Howgill Fells & Westmorland Walks
Date: 8th Sept 2013
Distance: 12.7 miles
Ascent: 3388 feet
Time: 6 hours 30 mins
Start Grid Ref: NY618045
A superb walk in the north-eastern area of the Howgill Fells including the tops of Green Bell, Randygill Top and Yarlside.
Tebay - Powson Knott - Blease Fell - Archer Hill - Uldale Head - Blakethwaite Bottom - Ulgill Rigg - Fell Head - Windscarth Wyke - Bush Howe - The Calf - Bram Rigg Top - Calders - Rowantree Grains - Arant Haw - Winder - Settlebeck Gill - Sedbergh
Photos: Click on the photos below to enlarge.
Walk Detail: Following on from a hugely enjoyable walk earlier in the year over Green Bell and Yarlside this was my second walk in the Howgills with local Sedbergh resident and huge Howgills fan Wally. The idea for a linear walk across the length of the Howgill Fells was one Wally had first mooted some time ago and it was made possible by Wally's wife Laura driving us up to Tebay where we were dropped off.
The object of the walk was simple, to walk from Tebay south across numerous Howgills summits all the way back to Sedbergh. We had a basic idea of which route we wanted to take but made a few small diversions on the way. It was an absolutely glorious morning as we set off on what is a fairly gentle climb on to our first top of the day - Blease Fell.
Quite quickly into the walk the views opened up magnificently across the Lune Gorge, over the Shap Fells and to a full Lake District skyline. To the north the East Fellside of the North Pennines also made an impressive appearance. Upon reaching the top of Blease Fell we also had great views down to the Lune Valley and of the next few fells on our route, Uldale Head and Fell Head.
Rather than heading directly for the top of Uldale Head we first made a slight detour north-east to Archer Hill and the small but attractive tarn. It was a lovely spot and well worth the detour. This was my second visit to Uldale Head but the first time in really good visibility and once again the views were stunning. In truth though it is hard to think of a Howgills summit that does not have a cracking view.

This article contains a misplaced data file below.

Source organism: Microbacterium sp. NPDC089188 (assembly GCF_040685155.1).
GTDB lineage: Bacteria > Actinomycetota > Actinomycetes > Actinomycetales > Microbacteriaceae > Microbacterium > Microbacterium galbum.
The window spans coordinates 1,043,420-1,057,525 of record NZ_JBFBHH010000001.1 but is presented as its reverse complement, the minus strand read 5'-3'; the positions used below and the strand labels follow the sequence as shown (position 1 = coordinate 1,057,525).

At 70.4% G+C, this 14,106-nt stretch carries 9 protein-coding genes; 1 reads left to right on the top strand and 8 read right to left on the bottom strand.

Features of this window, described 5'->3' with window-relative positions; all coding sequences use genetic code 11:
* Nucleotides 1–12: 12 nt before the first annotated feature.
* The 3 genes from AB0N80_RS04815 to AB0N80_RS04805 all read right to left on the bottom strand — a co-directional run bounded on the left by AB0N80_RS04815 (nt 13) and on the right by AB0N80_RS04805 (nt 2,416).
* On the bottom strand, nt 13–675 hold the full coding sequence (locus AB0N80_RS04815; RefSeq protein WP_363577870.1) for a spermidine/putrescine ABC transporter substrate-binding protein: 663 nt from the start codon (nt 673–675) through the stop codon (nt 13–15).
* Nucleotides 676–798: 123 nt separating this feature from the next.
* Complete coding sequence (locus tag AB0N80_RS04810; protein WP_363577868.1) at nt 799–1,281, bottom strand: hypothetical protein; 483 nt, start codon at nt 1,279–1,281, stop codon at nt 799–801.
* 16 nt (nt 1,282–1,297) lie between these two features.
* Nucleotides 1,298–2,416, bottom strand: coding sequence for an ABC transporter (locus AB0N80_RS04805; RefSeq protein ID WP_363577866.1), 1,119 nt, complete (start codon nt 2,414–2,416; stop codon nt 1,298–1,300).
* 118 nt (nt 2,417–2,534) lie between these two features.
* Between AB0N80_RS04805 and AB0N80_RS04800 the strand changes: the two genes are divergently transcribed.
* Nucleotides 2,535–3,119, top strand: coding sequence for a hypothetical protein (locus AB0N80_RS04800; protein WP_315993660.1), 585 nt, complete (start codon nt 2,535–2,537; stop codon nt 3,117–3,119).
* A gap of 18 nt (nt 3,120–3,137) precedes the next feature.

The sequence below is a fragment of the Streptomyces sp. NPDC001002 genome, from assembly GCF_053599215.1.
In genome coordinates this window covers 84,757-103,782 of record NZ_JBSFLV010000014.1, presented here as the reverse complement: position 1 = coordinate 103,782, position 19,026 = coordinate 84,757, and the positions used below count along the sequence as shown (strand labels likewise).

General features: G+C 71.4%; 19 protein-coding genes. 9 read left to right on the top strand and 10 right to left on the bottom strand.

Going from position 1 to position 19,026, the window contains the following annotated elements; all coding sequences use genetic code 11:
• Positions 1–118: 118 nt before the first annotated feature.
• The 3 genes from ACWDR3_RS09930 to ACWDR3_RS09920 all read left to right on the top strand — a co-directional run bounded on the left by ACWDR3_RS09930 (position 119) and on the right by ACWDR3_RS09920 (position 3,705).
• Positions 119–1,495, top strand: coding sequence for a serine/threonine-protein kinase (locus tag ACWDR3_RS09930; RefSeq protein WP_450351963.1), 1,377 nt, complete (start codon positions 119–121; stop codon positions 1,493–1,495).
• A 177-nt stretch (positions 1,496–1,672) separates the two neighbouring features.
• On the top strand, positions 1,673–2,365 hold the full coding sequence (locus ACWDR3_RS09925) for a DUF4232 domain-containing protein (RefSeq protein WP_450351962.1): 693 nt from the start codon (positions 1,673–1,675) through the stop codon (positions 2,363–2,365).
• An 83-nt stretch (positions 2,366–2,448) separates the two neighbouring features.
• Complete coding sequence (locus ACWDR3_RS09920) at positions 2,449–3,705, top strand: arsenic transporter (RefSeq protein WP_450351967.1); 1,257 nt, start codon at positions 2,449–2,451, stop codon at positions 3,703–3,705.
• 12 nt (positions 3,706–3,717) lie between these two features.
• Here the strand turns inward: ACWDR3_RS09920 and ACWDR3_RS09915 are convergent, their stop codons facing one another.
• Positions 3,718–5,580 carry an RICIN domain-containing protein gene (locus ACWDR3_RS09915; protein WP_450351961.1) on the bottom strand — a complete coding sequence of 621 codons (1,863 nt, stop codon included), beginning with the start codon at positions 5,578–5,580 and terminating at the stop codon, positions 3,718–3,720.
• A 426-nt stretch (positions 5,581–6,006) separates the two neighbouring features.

From Uldale Head we dropped down to Blakethwaite Bottom to locate an old boundary stone called the Blakethwaite Stone. Here we had a few different options for approaching Fell Head and in the end chose Ulgill Rigg which neither of us had been up before. It proved to be one of those gradients that is not particularly steep but is tiring nonetheless and we were both relieved to reach the top of Fell Head.
Up until this point Fell Head had hidden the southern half of the Howgills which now sprang suddenly into view. Again the overall panorama was superb though a number of showers further west hinted that the wonderful weather might not last the full duration of the walk.
After enjoying our lunch on Fell Head we walked round the top of Crooked Ashmere Gills to Windscarth Wyke and the short but steep climb up on to Bush Howe. From Bush Howe it was then a really easy and pleasurable walk up on to The Calf the highest point in the Howgill Fells. By this point the skies were beginning to cloud over but still the views from The Calf were, as ever, immense. Disappointingly we discovered that the small attractive tarn on the summit of The Calf was dry, it was if someone had pulled the plug on it. I hope this is just temporary and that the tarn is able to make a come back.
From The Calf we visited, in quick succession, Bran Rigg Top and Calders, before a descent to Rowantree Grains eventually led us on to Arant Haw, or as it is known locally 'Higher Winder'. By this time more and more showers were springing up in the distance including a particularly wet looking one working its way up the Lune valley and over Middleton Fell to the south of us. As it happened we were very lucky. After visiting Winder, the last top of the day, the shower passed just to the east of us on the other side of the Rawthey valley and, as we descended off Winder, the sunshine followed and we were treated to some fantastic rainbows. It was a memorable conclusion to a wonderful day out in the hills.